The Covid-19 pandemic has disrupted so many industries around the world for many months now and its effects won’t probably disappear any time soon. Among those who are affected are the farmers in America and the country’s agricultural system as a whole. Surprisingly, US farmers have proven themselves quite resilient amidst these trying times.
While the pandemic is indeed a crisis, the reality is that the farming sector has been dealing with difficulties for years now. The most recent string of challenges can be traced back to the year 2012 when the US experienced a huge drought. In 2013, commodity prices peaked but then commodity production globally outpaced the market’s demand.
This led to the continuous lowering of prices, which impacted the profits received by farmers. Their efforts are just not getting the well-deserved return. For example, from 2012 to 2019, the price of corn kept plummeting. From being priced at $6.89 per bushel, the average price dropped to $3.56 per bushel. This is a drop of around 48% in just 7 years.
The meat and livestock farming industries have not been spared from these tough times as well. Prices for hogs and cattle have been on a downward trend for the past 5 years now. Bloomberg studied the prices and created a chart showing futures prices and year-to-date changes through mid-September of 2020. This data was `published by the USDA` as well.
As you can see, lean hogs and cattle saw around a 6% to 8% price drop. Cotton, corn, and wheat prices declined between 6% to 8% as well. Fortunately, rice and soybeans are on an upward trend.
When the pandemic hit, establishments everywhere had to slow down or even shut down entirely. `More` shops closed their doors and switched to an online setup. Months of lockdowns have also affected consumers’ purchasing behavior. The availability of products and empty shelves became a highly noticeable problem. Loss of jobs nationwide has impacted farm families as well. As such, Covid really took the farming industry for a steep dive.
According to the USDA’s forecasts, the income of farmers this 2020 is bound to be $31 billion less compared to what has been forecasted prior to Covid.
Uncertainty still lingers, but the good thing is that US farmers are showing their resilience.
To help the industry bounce back, the government has put forth several countermeasures. One critical example is the USDA providing assistance in the form of the Coronavirus Food Assistance Program (CFAP 1). This will provide American farmers and ranchers with financial aid that is estimated to be worth $16 billion.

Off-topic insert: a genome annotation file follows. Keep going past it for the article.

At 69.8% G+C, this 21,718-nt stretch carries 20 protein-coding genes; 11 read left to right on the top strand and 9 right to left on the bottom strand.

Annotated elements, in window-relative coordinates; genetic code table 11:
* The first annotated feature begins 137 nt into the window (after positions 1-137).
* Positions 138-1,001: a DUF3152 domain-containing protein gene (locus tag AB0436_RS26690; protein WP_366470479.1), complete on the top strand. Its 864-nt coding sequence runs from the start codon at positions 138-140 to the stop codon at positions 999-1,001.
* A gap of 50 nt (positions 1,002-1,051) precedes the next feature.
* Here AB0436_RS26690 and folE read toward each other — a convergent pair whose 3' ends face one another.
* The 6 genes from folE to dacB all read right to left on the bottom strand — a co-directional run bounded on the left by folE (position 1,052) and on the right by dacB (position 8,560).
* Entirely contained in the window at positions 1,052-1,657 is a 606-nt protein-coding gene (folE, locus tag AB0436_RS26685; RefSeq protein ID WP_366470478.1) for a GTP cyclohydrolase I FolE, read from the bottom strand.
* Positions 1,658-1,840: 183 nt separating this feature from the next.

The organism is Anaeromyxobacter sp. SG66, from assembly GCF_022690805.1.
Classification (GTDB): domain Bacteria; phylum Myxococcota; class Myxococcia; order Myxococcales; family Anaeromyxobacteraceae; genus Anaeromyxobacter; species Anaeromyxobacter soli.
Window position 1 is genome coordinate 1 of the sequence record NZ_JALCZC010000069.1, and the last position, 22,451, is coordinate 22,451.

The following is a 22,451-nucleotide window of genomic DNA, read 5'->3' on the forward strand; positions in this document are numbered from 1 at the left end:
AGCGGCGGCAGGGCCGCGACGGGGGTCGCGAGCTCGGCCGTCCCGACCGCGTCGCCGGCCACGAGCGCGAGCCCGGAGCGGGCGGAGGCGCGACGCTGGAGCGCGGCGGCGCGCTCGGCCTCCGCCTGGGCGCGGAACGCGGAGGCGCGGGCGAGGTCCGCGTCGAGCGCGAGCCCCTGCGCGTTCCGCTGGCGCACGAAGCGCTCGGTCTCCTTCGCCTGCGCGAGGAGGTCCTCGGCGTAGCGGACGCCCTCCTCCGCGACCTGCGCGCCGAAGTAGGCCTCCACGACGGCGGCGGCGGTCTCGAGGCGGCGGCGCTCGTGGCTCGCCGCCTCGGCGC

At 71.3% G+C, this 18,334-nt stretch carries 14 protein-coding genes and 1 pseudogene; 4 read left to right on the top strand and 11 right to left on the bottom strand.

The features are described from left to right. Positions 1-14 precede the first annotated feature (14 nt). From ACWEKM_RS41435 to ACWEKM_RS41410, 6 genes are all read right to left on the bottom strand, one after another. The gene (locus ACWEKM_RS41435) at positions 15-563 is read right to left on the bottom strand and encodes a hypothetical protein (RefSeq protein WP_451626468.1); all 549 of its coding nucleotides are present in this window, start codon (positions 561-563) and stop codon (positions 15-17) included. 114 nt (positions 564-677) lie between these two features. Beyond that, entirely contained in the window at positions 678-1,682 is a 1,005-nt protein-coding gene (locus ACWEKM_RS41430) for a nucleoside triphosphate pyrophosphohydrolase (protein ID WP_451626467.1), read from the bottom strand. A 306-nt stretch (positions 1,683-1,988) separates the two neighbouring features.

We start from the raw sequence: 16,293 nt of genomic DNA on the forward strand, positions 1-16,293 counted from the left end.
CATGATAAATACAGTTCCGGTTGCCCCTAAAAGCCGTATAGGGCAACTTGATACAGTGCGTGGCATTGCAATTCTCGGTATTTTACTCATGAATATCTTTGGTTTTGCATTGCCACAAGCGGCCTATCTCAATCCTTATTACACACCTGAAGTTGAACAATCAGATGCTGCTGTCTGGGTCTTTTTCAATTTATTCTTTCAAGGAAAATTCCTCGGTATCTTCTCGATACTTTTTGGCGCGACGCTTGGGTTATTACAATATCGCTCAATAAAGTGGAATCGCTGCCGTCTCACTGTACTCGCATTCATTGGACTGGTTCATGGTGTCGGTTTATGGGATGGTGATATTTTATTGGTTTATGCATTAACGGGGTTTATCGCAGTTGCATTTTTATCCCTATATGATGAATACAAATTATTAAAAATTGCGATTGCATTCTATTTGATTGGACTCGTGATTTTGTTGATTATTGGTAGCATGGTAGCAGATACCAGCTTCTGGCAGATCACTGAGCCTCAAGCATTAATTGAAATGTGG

While the virus outbreak did put a damper to the projected recovery and growth of the farming industry, there are still productivity gains to be seen. Farmers are utilizing smart newly enacted policies and innovative technology to bolster their operations and keep things afloat.
From a national perspective, weather forecasts are good and this will surely help boost upcoming harvests. Trade outlooks and the global competitiveness of US agriculture are looking up as well. Economic recoveries for the industry are expected to come in 2021.
As for agricultural exports, data shows that this area is holding up well. From January to July of 2020, agricultural export losses were only about 3.5% compared to 18% of non-agricultural exports.
It can be said then that the impact of the outbreak on the farming industry is not as wide-ranging compared to other industries. Marine transportation of most of the country’s agricultural products has seen limited disruption as well. There are indeed numerous encouraging signs across the board.
It is great to see this resilience and good signs for the future, but farmers will continue facing difficulties in the months to come. With that said, there are certain things that we the consumers can do to help them weather the challenges and even grow in the next year.
One would be to take advantage of food delivery services. Just because your local produce store has limited stocks or is closed, that doesn’t mean that you should stop enjoying your fresh vegetables and meat. By buying these online and having them delivered to your doorstep will not only keep you eating well, but will even help stimulate and open new doors in the farming community.
Of course, be sure to make intelligent comparisons when purchasing your produce and meat online. `Comparing the beef from Butcher Box and US Wellness`, for example, will help you decide which one provides the most delicious meat products for you.
Another way to help our farmers outlast the pandemic is to support community agriculture programs and farm-to-table drives. For those of you who have started gardening, check the farms nearest you and see if they are offering seedlings and other agricultural products on top of their produce.
Follow and support farmers on social media as well. Spread the word about their offers. Even just writing them short comments of encouragement will go a long way.
Overall, it’s a difficult time for most of us, and showing support for each other will help us get through this `pandemic`. The farming industry continues to face challenges but US farmers are not backing down either.